But many coaches agree that just as DNA is the building block of life, NBA—and the temptation of players to audition for it—can cause a team to destruct. Arkansas coach Nolan Richardson has intimated that an eye on the pros is what turned the defending national champion Hogs to slop for stretches of last season. Kansas suffered similarly in the '92-93 season, when guards Adonis Jordan and Rex Walters were seniors; the Jayhawks muddled through the middle of the Big Eight schedule, Williams realized, because his backcourt was playing to the scouts. Williams sat Jordan and Walters down, got both back with the program, and the Jayhawks made it to the Final Four.
In Al McGuire's system at Marquette, during the Warriors' heyday in the 1970s, players from Maurice Lucas to Bo Ellis to Butch Lee fell in line as underclassmen until it was their turn to shine as seniors. Then most of the shots—on the floor and in the media guide—came their way. But during the '90s, blue-chip recruits have become more and more determined to reach the NBA within two years. Thus they expect to take over their teams by the end of their freshman seasons, and that only exacerbates tensions with upper-class teammates.
Consider how St. John's, the school on Utopia Parkway in Queens, N.Y., became the most woefully misaddressed team in college basketball last season. Freshman star Felipe Lopez arrived with such ballyhoo that he had appeared on the cover of SI and was profiled in The New Yorker before he had ever played a college game. There was only one problem: James Scott, a senior who had come in a year earlier billed as the best juco player since Larry Johnson, believed it was his turn to shine. Just before the Holiday Festival, at a players-only meeting, Scott accused Lopez of shooting too much; the Red Storm went on to lose to Penn in that showcase tournament, and Lopez spent most of a sorry St. John's season ceding shots to Scott. Thereafter in tight games Lopez looked reluctant to take the final shot. Red Storm coach Brian Ma-honey has told his players that this season they will go only as far as their first, second and third option—Lopez—takes them.
Now, with Chicago high schooler Kevin Garnett's decision to go straight to the pros, the itchy-freshman phenomenon figures to get worse. "In years past a kid wanted the opportunity to play as a freshman, contribute as a sophomore and start as a junior," says Greenberg. "The hardest thing in coaching now is to get kids to play to their strengths and not just for the holy grail of an NBA contract."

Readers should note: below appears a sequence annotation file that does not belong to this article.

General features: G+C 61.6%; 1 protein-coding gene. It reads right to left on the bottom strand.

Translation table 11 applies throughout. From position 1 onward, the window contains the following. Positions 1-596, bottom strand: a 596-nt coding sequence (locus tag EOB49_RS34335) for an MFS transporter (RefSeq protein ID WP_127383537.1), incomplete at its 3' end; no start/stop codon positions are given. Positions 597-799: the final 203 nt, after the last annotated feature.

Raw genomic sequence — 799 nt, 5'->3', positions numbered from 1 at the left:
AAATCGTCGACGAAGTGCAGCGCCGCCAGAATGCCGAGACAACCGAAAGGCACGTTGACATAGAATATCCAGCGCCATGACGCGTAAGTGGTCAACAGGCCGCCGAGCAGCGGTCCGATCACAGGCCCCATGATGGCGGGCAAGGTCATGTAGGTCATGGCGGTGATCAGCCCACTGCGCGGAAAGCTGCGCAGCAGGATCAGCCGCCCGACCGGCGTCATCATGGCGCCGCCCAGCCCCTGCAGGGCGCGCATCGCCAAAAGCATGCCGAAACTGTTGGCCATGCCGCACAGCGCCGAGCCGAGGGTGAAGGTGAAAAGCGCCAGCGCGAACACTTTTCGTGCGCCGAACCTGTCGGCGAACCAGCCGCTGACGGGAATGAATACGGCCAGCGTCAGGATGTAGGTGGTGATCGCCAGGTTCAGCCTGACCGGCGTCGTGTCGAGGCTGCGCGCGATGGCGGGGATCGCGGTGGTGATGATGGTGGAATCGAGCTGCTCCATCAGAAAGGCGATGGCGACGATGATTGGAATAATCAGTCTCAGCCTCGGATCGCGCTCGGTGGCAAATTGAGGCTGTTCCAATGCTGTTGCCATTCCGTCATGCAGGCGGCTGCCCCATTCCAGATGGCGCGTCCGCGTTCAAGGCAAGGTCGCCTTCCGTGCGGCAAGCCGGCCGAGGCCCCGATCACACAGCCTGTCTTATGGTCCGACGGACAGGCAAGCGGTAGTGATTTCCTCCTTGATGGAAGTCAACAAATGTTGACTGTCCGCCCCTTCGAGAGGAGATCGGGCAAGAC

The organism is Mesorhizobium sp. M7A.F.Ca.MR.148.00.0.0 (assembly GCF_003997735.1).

The Swishin' Physician offers a little biochemistry for our guidance: "A player with an eye on the pros is like a mutagen—a cell that has stopped acting like its peer cells and just grows for its own sake. Just as mutagens cause cancer in the human body, they can have a cancerous effect on a team."
III. Use Energy Wisely
On any team, energy is constantly being expended and exchanged; a coach's challenge is to channel it positively. Which leads us to consider friction.
Friction is just heat, right, Chad? "Correct. And heat is energy. Every reaction has something called its activation energy. That's the amount of energy required to get it going. If you don't reach that level, nothing happens."
Even as Duke was winning its second straight NCAA title, in 1992, Christian Laettner mocked Bobby Hurley, sneered at Grant Hill and hazed Cherokee Parks. They each responded on the court by doing something to repudiate Laettner's harsh judgment of them. "When Laettner yelled at somebody, people said, 'Oh, they have friction,' " says Blue Devil coach Mike Krzyzewski. "Baloney. We had communication. Friction is when no one says anything."
But the heat a team generates can be destructive if it takes the form of me-firstism. "Nowadays, even after a win, you have kids saying, 'I should have had the ball more,' " says Stanford coach Mike Montgomery. Adds Pete Gillen, Montgomery's counterpart at Providence, "Kids today don't respect anybody. They don't respect legends who played before them. And they don't respect their own teammates." A coach can contain selfishness by acting preemptively, usually during the recruiting process. But not all do. "At Syracuse," goes the standard Orange recruiting spiel, "we let you be you." That pitch appeals to individualists—at a cost, year in and year out it seems, to Syracuse's team chemistry.